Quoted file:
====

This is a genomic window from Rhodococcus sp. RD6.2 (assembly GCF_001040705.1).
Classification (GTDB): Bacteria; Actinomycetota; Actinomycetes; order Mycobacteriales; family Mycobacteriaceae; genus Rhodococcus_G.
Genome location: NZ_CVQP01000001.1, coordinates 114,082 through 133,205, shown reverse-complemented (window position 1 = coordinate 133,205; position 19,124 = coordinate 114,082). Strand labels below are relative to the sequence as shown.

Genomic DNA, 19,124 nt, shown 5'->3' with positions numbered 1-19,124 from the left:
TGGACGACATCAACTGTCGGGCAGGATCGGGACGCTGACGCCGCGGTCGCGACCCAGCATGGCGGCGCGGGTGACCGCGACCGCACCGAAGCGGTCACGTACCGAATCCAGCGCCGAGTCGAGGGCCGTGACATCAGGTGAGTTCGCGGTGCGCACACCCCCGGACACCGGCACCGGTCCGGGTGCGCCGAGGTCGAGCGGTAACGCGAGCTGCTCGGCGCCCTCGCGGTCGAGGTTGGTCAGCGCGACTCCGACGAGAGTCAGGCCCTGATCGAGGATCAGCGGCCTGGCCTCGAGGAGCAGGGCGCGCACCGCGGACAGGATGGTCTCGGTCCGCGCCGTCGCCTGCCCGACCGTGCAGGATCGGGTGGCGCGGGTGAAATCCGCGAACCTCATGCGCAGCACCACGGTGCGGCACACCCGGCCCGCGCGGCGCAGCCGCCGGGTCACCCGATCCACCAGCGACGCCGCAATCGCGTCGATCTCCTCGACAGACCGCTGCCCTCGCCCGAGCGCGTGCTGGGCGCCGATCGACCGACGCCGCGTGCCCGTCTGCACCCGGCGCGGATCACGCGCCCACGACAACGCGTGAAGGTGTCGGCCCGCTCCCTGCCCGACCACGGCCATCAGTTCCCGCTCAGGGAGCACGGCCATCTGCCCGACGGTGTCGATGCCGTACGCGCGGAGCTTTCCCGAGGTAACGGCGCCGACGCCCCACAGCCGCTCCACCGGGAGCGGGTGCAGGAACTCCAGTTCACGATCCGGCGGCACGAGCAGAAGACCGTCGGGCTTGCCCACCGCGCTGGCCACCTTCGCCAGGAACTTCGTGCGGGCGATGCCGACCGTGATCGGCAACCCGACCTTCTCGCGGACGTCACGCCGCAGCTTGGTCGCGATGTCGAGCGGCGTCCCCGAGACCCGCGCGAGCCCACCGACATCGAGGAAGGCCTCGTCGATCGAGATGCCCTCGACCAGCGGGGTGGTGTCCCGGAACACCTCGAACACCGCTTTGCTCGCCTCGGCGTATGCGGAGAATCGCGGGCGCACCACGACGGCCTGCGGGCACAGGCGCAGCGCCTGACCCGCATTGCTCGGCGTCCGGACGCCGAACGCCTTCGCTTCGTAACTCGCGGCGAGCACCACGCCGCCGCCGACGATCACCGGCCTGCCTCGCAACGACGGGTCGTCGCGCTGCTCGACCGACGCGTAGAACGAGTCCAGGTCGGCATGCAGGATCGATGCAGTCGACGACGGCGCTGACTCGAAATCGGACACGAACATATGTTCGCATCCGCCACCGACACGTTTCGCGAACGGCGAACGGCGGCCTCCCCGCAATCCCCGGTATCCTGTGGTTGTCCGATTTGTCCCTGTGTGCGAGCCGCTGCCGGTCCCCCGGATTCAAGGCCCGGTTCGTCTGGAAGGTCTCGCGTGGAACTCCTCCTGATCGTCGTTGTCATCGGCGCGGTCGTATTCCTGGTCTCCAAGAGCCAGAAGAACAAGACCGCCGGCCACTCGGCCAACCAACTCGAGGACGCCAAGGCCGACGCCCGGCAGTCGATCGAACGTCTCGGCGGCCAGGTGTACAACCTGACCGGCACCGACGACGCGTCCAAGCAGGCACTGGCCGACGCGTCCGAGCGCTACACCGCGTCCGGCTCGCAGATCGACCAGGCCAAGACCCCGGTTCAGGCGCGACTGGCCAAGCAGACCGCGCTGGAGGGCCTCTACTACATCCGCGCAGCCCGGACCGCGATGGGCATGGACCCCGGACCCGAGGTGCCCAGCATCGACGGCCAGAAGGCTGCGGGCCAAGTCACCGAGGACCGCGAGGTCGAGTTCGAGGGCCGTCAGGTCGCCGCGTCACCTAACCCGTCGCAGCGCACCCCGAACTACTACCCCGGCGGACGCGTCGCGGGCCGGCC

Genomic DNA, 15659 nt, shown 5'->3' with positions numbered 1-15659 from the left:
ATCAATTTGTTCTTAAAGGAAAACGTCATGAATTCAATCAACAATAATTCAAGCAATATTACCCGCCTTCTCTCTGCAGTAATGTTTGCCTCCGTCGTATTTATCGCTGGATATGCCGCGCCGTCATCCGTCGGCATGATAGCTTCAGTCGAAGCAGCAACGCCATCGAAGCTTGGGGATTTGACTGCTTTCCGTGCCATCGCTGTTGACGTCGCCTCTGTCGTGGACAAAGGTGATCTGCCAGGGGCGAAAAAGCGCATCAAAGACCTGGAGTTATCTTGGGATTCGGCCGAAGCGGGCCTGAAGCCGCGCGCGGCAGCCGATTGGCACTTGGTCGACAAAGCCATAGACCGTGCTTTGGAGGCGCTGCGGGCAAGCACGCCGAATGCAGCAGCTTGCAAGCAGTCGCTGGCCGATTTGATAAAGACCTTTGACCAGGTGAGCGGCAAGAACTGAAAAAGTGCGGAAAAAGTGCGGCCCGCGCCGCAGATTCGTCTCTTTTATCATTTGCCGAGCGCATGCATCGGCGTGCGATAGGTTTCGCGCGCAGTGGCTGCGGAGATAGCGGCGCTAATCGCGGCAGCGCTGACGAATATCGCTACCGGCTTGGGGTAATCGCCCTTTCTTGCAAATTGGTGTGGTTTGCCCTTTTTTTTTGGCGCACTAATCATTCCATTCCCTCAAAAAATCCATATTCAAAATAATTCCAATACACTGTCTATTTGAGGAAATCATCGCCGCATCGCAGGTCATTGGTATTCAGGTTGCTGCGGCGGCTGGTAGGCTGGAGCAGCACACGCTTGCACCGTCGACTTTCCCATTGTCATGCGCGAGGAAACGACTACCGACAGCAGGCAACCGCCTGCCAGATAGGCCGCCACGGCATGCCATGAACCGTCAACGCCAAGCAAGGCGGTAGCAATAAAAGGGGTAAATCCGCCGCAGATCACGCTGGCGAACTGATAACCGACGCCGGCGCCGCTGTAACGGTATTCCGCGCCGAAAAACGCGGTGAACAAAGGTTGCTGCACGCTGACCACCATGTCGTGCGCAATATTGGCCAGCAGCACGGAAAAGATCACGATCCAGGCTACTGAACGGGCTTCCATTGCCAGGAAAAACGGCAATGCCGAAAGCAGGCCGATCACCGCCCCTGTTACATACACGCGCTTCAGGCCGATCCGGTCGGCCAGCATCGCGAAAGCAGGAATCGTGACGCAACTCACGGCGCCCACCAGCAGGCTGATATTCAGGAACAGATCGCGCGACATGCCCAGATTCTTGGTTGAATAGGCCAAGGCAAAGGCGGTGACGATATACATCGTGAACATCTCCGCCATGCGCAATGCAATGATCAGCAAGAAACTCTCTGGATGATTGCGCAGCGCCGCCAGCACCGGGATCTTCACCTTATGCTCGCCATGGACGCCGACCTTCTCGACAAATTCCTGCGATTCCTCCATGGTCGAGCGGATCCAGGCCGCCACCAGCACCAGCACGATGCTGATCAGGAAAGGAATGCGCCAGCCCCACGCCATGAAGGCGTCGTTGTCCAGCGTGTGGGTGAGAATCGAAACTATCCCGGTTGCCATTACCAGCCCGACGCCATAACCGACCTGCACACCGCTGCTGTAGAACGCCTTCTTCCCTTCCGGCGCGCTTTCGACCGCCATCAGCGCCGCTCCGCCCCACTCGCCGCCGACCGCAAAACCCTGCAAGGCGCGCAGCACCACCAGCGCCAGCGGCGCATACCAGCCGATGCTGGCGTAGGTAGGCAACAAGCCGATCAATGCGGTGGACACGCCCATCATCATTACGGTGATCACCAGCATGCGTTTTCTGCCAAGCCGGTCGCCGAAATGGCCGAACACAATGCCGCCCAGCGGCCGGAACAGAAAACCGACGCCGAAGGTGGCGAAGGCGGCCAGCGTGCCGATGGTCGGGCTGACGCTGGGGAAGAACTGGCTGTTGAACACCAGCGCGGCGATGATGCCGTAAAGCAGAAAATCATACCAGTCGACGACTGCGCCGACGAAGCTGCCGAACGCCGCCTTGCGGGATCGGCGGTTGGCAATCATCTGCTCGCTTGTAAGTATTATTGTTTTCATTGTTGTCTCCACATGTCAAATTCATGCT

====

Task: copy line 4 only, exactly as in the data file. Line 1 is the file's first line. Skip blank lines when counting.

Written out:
Genomic DNA, 19,124 nt, shown 5'->3' with positions numbered 1-19,124 from the left: